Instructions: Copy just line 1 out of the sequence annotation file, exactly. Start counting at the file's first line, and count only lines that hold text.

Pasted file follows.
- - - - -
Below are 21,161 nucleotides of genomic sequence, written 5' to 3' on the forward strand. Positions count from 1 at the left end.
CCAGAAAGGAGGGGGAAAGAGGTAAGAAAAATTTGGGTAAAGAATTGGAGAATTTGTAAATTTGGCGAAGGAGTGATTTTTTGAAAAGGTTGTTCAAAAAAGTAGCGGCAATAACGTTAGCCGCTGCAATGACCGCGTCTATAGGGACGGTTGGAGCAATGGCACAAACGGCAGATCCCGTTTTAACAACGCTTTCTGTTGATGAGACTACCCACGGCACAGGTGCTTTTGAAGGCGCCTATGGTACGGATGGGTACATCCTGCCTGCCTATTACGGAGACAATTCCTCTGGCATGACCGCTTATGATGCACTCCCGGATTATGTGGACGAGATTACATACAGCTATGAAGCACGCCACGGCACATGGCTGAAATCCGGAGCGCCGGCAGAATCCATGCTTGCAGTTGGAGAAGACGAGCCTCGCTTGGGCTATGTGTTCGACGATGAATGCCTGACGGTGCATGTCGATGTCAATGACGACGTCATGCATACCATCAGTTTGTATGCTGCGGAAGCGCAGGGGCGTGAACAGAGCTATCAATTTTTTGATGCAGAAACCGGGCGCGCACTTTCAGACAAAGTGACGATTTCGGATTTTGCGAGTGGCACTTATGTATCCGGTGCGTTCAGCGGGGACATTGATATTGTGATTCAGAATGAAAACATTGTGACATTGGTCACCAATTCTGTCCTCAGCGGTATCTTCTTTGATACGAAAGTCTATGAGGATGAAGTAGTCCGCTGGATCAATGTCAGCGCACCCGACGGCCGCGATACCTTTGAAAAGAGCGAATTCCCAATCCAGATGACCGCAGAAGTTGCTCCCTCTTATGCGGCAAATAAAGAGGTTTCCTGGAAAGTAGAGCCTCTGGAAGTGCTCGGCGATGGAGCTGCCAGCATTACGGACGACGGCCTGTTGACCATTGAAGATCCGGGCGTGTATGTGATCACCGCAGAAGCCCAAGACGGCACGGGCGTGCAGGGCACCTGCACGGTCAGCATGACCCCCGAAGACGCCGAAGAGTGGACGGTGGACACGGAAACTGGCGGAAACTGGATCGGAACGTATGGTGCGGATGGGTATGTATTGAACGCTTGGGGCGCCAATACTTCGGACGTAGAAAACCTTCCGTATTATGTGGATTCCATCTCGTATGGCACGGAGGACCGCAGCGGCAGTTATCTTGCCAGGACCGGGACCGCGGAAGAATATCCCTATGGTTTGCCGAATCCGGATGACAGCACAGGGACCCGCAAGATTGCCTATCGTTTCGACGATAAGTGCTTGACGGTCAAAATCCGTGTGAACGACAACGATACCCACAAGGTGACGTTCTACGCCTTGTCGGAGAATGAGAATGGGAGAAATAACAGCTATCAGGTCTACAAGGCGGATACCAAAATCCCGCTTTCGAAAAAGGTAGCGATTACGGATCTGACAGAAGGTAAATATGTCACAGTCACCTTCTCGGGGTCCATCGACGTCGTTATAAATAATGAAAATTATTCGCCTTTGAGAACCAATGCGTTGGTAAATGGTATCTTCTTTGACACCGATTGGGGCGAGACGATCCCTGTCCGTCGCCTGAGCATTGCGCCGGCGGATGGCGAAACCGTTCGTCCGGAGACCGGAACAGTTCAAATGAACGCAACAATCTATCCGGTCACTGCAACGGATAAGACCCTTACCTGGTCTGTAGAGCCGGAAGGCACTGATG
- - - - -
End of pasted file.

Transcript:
Below are 21,161 nucleotides of genomic sequence, written 5' to 3' on the forward strand. Positions count from 1 at the left end.